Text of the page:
Fabian Graham
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Seventh Month rituals in southern Malaysia
Salvation rituals and Ah Pek parties
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Moving south to Johor State during Ghost Month, Chapter 8 focuses on the comparative importance of City God temples in Malaysia and the active role played by Anxi Chenghuangmiao in promoting the contemporary tradition. The first ethnography follows an elaborate salvation ritual at Muar City God temple, with particular attention paid to the influence of Mahayana Buddhism and Thai vernacular religion. The latter manifests in the use of Thai luk thep dolls appropriated to accommodate the souls of malicious foetus ghosts enlisted into the temple’s Underworld spirit army. As the Malaysian malicious foetus ghost is a reinvention both of vulnerable foetus spirits in Singapore and of foetus ghosts appropriated into Taiwan’s vernacular tradition from Japan, transnational cultural flows and the socio-political catalysts affecting them are introduced. Returning to community creation, the second ethnography focuses on an event titled ‘Anxi City God’s cultural exchange’. Bringing together ten pairs of Tua Di Ya Pek, one pair channelled from each Underworld court, discussions with them reveal perceptions of post-mortal cosmology in conflict with that of their Singaporean counterparts. The analysis therefore compares societal catalysts triggered by Singapore and Malaysia’s competing post-1965 political agendas to account for the divergences between the two Underworld traditions’ cosmological interpretations.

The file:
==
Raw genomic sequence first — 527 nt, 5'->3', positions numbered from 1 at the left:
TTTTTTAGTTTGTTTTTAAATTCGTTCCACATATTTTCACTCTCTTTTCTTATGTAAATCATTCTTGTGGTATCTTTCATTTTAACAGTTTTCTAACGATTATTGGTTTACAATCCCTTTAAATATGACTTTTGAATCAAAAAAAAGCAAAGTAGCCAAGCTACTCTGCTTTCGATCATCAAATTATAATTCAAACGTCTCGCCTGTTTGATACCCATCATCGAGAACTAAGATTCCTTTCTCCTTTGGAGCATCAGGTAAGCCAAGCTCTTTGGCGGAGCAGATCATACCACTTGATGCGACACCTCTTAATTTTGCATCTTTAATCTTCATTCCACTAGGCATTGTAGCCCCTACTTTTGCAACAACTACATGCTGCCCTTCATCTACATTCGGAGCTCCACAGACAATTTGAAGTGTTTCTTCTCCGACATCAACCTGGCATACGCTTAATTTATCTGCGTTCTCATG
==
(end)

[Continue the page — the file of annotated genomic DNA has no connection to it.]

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Voices from the Underworld

Chinese Hell deity worship in contemporary Singapore and Malaysia


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